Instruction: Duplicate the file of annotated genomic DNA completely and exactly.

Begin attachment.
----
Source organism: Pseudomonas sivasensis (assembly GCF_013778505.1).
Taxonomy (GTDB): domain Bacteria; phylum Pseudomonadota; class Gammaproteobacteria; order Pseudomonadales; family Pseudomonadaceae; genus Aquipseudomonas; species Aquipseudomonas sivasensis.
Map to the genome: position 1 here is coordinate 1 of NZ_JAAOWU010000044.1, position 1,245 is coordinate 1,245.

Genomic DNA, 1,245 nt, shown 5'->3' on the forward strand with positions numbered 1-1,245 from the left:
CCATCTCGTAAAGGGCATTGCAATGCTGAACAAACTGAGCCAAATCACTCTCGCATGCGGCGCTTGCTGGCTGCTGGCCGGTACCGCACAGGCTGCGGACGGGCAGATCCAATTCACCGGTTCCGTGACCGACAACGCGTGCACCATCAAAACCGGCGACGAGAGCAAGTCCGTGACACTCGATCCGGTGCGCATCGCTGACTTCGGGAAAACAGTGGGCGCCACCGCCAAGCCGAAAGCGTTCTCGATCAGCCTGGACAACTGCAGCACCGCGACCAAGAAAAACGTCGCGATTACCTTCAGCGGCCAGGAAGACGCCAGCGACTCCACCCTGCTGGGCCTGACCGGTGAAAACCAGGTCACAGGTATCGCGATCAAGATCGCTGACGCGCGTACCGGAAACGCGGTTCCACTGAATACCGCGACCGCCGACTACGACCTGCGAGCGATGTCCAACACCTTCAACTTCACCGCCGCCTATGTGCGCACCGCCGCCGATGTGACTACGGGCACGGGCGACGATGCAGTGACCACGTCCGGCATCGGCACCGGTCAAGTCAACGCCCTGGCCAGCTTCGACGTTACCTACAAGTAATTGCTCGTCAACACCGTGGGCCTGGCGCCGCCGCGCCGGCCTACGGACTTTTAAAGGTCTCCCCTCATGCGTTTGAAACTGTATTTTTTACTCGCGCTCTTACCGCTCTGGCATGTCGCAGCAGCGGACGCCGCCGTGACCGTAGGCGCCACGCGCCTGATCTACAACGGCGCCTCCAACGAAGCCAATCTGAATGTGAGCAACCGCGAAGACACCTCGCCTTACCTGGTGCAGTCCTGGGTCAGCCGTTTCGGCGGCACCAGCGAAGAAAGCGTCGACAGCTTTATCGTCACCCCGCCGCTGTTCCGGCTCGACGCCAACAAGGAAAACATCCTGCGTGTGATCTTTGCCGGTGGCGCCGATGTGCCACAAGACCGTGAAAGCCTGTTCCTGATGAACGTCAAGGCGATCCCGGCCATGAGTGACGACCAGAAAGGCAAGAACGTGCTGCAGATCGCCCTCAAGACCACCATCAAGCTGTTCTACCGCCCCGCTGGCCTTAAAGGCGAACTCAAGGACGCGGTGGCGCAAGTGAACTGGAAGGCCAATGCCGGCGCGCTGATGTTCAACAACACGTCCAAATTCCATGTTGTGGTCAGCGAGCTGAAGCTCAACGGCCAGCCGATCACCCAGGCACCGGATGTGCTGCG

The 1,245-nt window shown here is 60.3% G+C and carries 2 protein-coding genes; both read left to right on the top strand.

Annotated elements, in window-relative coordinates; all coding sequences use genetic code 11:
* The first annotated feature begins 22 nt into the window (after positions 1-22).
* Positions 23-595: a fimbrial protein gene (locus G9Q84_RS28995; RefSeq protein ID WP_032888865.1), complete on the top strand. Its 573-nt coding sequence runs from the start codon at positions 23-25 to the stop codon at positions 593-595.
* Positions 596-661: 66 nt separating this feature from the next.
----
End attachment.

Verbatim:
Source organism: Pseudomonas sivasensis (assembly GCF_013778505.1).
Taxonomy (GTDB): domain Bacteria; phylum Pseudomonadota; class Gammaproteobacteria; order Pseudomonadales; family Pseudomonadaceae; genus Aquipseudomonas; species Aquipseudomonas sivasensis.
Map to the genome: position 1 here is coordinate 1 of NZ_JAAOWU010000044.1, position 1,245 is coordinate 1,245.

Genomic DNA, 1,245 nt, shown 5'->3' on the forward strand with positions numbered 1-1,245 from the left:
CCATCTCGTAAAGGGCATTGCAATGCTGAACAAACTGAGCCAAATCACTCTCGCATGCGGCGCTTGCTGGCTGCTGGCCGGTACCGCACAGGCTGCGGACGGGCAGATCCAATTCACCGGTTCCGTGACCGACAACGCGTGCACCATCAAAACCGGCGACGAGAGCAAGTCCGTGACACTCGATCCGGTGCGCATCGCTGACTTCGGGAAAACAGTGGGCGCCACCGCCAAGCCGAAAGCGTTCTCGATCAGCCTGGACAACTGCAGCACCGCGACCAAGAAAAACGTCGCGATTACCTTCAGCGGCCAGGAAGACGCCAGCGACTCCACCCTGCTGGGCCTGACCGGTGAAAACCAGGTCACAGGTATCGCGATCAAGATCGCTGACGCGCGTACCGGAAACGCGGTTCCACTGAATACCGCGACCGCCGACTACGACCTGCGAGCGATGTCCAACACCTTCAACTTCACCGCCGCCTATGTGCGCACCGCCGCCGATGTGACTACGGGCACGGGCGACGATGCAGTGACCACGTCCGGCATCGGCACCGGTCAAGTCAACGCCCTGGCCAGCTTCGACGTTACCTACAAGTAATTGCTCGTCAACACCGTGGGCCTGGCGCCGCCGCGCCGGCCTACGGACTTTTAAAGGTCTCCCCTCATGCGTTTGAAACTGTATTTTTTACTCGCGCTCTTACCGCTCTGGCATGTCGCAGCAGCGGACGCCGCCGTGACCGTAGGCGCCACGCGCCTGATCTACAACGGCGCCTCCAACGAAGCCAATCTGAATGTGAGCAACCGCGAAGACACCTCGCCTTACCTGGTGCAGTCCTGGGTCAGCCGTTTCGGCGGCACCAGCGAAGAAAGCGTCGACAGCTTTATCGTCACCCCGCCGCTGTTCCGGCTCGACGCCAACAAGGAAAACATCCTGCGTGTGATCTTTGCCGGTGGCGCCGATGTGCCACAAGACCGTGAAAGCCTGTTCCTGATGAACGTCAAGGCGATCCCGGCCATGAGTGACGACCAGAAAGGCAAGAACGTGCTGCAGATCGCCCTCAAGACCACCATCAAGCTGTTCTACCGCCCCGCTGGCCTTAAAGGCGAACTCAAGGACGCGGTGGCGCAAGTGAACTGGAAGGCCAATGCCGGCGCGCTGATGTTCAACAACACGTCCAAATTCCATGTTGTGGTCAGCGAGCTGAAGCTCAACGGCCAGCCGATCACCCAGGCACCGGATGTGCTGCG

The 1,245-nt window shown here is 60.3% G+C and carries 2 protein-coding genes; both read left to right on the top strand.

Annotated elements, in window-relative coordinates; all coding sequences use genetic code 11:
* The first annotated feature begins 22 nt into the window (after positions 1-22).
* Positions 23-595: a fimbrial protein gene (locus G9Q84_RS28995; RefSeq protein ID WP_032888865.1), complete on the top strand. Its 573-nt coding sequence runs from the start codon at positions 23-25 to the stop codon at positions 593-595.
* Positions 596-661: 66 nt separating this feature from the next.